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Politics

Local congressional reaction to Biden's State of the Union is along party lines

President Biden hands his address to House Speaker Nancy Pelosi.
Melina Mara
/
AP
President Biden hands his address to House Speaker Nancy Pelosi Tuesday.

Two local congressmen, one Republican and one Democrat, have very different views about President Biden and Tuesday night's State of the Union Address.

Orchard Park Republican Chris Jacobs attacked the message, saying "President Biden's actions, policies and agenda have been bad for our nation and American families are paying the price."

Jacobs attacked just about everything the president has done.

"Anti-American energy policies have killed our energy independence and driven fuel costs up for families. Open border policies have caused an illegal immigration and drug crisis at our southern border that continues to rage. Vaccine mandates threaten the viability of critical industries and the personal liberties of every American. And the reckless withdrawal from Afghanistan weakened our position in the world and emboldened our adversaries," Jacobs said in a statement.

Other than also attacking the nation's rising inflation, South Buffalo Democrat Brian Higgins liked the speech and likes the president's policies, saying new federal dollars are good for this region.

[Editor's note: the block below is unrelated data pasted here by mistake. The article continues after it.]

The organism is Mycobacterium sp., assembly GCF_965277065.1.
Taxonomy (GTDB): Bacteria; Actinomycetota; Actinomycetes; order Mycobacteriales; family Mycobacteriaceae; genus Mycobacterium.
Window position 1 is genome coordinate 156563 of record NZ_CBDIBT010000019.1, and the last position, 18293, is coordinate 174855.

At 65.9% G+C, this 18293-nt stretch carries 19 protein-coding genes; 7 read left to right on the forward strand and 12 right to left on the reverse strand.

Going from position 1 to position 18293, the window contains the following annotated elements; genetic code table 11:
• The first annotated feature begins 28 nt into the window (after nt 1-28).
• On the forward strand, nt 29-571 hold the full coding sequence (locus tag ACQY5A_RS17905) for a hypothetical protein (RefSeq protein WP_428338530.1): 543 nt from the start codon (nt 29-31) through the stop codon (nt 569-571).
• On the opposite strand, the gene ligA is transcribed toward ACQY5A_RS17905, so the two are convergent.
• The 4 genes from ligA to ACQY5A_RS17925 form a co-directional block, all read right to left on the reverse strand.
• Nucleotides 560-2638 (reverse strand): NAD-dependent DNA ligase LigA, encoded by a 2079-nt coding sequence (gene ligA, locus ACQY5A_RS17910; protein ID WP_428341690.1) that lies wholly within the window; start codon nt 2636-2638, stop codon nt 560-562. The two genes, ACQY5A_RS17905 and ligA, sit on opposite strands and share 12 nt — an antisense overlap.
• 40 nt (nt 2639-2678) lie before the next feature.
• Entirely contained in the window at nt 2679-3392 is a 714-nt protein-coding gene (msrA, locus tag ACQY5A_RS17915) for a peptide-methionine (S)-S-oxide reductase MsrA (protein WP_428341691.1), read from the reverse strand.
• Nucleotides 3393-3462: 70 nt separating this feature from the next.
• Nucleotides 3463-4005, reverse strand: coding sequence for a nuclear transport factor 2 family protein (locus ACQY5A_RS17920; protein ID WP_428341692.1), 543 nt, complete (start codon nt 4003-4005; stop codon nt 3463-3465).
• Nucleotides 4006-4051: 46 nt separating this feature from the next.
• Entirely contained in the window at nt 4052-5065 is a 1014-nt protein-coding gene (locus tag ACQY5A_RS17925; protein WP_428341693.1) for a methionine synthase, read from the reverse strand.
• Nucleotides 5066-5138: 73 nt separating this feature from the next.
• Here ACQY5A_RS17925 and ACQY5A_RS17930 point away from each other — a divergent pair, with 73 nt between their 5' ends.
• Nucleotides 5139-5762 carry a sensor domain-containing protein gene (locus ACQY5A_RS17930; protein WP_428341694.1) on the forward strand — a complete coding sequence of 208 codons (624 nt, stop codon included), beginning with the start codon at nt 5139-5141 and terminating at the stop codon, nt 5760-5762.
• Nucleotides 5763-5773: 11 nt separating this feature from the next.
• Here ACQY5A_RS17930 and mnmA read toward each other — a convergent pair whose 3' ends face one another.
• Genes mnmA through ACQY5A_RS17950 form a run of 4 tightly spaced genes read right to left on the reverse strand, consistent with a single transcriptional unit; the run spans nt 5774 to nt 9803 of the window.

"To help Buffalo and Western New Yorkers, for sure, but to also position Buffalo, relative to the Great Lakes Restoration Initiative, to clean up our rivers and our lakes," Higgins said. "They have been polluted for over 40 years. We're hoping to get those de-listed within the next five years and new iterations of waterfront development financed by the new infrastructure law."

Higgins called for a variety of social programs the president pushed in his message, like cheaper child care, more money for cancer research and pushing against the drug problem. He also called for re-opening the U.S.-Canada border.

"It's time to open the border," he said. "For the past 24 months, the border has been closed, imposing economic costs, but also emotional, public health costs, as well. Families have been separated for too long and we need to lift these restrictions and we need to open the U.S.-Canadian border."